Third Major Reason: You Have A Difficult Day Job

This reason is just obvious. You are an MD and you are writing medical thrillers. Really good plan to do that under a pen name to save legal problems with some patient believing you took their personal information and put it in your book, even though you didn’t.

And yes I know about Michael Crichton writing his way through medical school. Under pen names. He wrote under the names John Lange and Jeffrey Hudson and one of the books under one of those names won the Edgar Award for best novel.  He wrote numbers of novels per year all the way through med school, all under pen names, and got his MD the year he wrote three novels. (Yeah, you don’t have enough time to write.) By the way, his real first name was John.

Another example: James Tiptree Jr. was a long-term spy in the Second World War and in the Cold War, a CIA agent, and an experimental psychologist, so she came up with a very hidden pen name to write under. Her real name was Alice Sheldon, but everyone swore Tiptree was a man for a very long time.

Some Other Smaller Reasons to Change Your Writing Name

— Sales Record Goes Bad.

In traditional publishing, your sales record is tracked by your name. You write a book and something goes wrong along the way, often through no fault of your own, and your sales numbers go down and you can’t sell another book under that name.

Smart writers change their name and keep writing. Authors, on the other hand, sit in bars at conventions and complain they can’t sell a book.

So bad sales record in traditional publishing is one reason. That makes no difference at all in indie publishing. In indie publishing, writers publish the book and let the numbers of readers grow slowly over time.  In traditional publishing, they have to gamble that your book will sell a certain number in a certain amount of time. Remember the produce model? In traditional publishing, your books spoil, so if they paid you too much in comparison to your sales numbers, you can’t sell another book UNDER THAT NAME.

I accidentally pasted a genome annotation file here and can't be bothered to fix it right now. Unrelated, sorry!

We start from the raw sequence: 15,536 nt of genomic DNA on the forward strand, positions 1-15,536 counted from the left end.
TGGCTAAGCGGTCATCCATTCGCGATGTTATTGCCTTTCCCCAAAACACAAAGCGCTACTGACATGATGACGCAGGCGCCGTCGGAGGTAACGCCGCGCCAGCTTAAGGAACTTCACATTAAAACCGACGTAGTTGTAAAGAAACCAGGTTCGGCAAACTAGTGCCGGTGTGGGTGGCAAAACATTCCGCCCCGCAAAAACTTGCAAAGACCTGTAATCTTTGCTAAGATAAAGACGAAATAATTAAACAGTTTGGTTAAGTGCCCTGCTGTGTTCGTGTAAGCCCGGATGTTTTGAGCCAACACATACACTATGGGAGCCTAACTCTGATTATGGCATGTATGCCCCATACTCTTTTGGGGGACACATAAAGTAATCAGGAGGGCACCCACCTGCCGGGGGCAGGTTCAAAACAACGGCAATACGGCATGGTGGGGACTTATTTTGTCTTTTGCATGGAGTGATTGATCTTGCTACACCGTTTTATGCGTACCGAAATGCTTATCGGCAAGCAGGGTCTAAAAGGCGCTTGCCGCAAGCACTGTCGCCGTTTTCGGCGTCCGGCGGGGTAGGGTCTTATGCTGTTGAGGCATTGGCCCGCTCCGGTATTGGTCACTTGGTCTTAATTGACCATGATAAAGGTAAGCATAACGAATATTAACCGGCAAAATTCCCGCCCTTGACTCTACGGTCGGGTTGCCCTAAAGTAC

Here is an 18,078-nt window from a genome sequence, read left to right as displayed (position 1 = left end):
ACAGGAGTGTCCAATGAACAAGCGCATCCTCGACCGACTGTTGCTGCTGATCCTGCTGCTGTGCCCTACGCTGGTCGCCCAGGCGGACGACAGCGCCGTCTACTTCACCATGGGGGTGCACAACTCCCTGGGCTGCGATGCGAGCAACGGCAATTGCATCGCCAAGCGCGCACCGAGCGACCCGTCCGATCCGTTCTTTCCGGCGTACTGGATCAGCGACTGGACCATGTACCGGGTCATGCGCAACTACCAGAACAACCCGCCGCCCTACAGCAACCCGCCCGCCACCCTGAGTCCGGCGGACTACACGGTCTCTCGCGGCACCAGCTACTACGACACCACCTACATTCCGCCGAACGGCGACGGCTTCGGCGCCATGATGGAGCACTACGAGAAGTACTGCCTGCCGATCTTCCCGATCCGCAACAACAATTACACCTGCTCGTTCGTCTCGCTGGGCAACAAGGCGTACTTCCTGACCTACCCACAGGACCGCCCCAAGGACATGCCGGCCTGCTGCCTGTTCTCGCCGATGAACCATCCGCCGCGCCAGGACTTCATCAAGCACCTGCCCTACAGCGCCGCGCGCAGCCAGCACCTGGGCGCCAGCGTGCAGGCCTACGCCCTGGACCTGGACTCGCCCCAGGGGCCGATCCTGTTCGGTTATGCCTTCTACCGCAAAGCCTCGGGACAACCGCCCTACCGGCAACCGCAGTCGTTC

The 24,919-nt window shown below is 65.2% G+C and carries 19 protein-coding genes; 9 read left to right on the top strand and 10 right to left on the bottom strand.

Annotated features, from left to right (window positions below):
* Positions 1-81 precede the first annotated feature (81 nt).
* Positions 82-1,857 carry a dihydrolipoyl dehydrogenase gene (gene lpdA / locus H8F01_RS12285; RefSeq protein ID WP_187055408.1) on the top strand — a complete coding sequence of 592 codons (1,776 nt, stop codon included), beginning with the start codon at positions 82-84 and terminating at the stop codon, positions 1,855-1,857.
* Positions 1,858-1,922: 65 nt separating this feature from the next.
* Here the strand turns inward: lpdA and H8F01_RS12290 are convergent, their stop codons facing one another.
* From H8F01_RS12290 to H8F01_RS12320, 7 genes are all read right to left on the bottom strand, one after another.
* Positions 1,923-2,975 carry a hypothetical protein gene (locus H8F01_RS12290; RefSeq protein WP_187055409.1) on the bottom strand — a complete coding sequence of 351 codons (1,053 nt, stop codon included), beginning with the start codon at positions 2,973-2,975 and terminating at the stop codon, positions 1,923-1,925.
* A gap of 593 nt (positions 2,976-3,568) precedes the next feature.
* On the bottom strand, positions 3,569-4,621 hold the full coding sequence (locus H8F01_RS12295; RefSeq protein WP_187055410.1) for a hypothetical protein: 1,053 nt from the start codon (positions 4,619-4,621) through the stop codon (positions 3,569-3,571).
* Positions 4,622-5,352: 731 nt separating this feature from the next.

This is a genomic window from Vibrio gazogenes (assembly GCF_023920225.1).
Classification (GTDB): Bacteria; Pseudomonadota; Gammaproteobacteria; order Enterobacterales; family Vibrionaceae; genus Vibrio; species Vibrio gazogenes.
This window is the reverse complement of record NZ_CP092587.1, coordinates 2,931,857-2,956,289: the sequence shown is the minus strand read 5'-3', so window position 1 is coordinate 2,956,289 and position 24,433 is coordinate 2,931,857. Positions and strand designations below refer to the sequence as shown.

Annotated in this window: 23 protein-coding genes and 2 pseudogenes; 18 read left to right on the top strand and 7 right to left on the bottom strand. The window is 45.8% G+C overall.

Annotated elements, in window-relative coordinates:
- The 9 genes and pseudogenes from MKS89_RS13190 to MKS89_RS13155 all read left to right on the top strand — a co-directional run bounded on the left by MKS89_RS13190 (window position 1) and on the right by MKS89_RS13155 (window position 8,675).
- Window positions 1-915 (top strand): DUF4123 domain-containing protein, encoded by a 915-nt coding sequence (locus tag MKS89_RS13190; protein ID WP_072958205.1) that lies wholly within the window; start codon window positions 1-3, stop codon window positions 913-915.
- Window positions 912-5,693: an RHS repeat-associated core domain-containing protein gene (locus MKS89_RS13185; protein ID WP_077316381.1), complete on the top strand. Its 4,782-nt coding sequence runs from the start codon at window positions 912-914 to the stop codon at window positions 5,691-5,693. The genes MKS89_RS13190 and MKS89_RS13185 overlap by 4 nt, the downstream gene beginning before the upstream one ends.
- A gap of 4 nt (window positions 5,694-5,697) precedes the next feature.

Change your name and move on. Or move to indie publishing.

— Family Issues.

Sometimes some writers just don’t want their mother stumbling across that erotic book they wrote. Do that under a pen name if you have that issue. Or if you hate your parents and don’t want to give them credit for anything.

— Future Divorce

Women, caution on using your husband’s name as your writing name. Writing careers often outlast marriages. Just saying…

— Your Real Name is Stephen King

Let me think… Oh, yeah, write under a pen name. That name is taken.

— You Think Your Story Sucks

Writers are the worst judges of their own work, but alas, we all still have strong opinions of our work when finished. So when you write a story that sucks in your belief as a writer and you wouldn’t want anyone to see it under your main name, sell it under a pen name. This is becoming very easy in indie publishing. And has been a standard practice since the beginning of publishing. You might be surprised how well your bad story sells. Let the readers decide.

— You are writing a Work-For-Hire Series.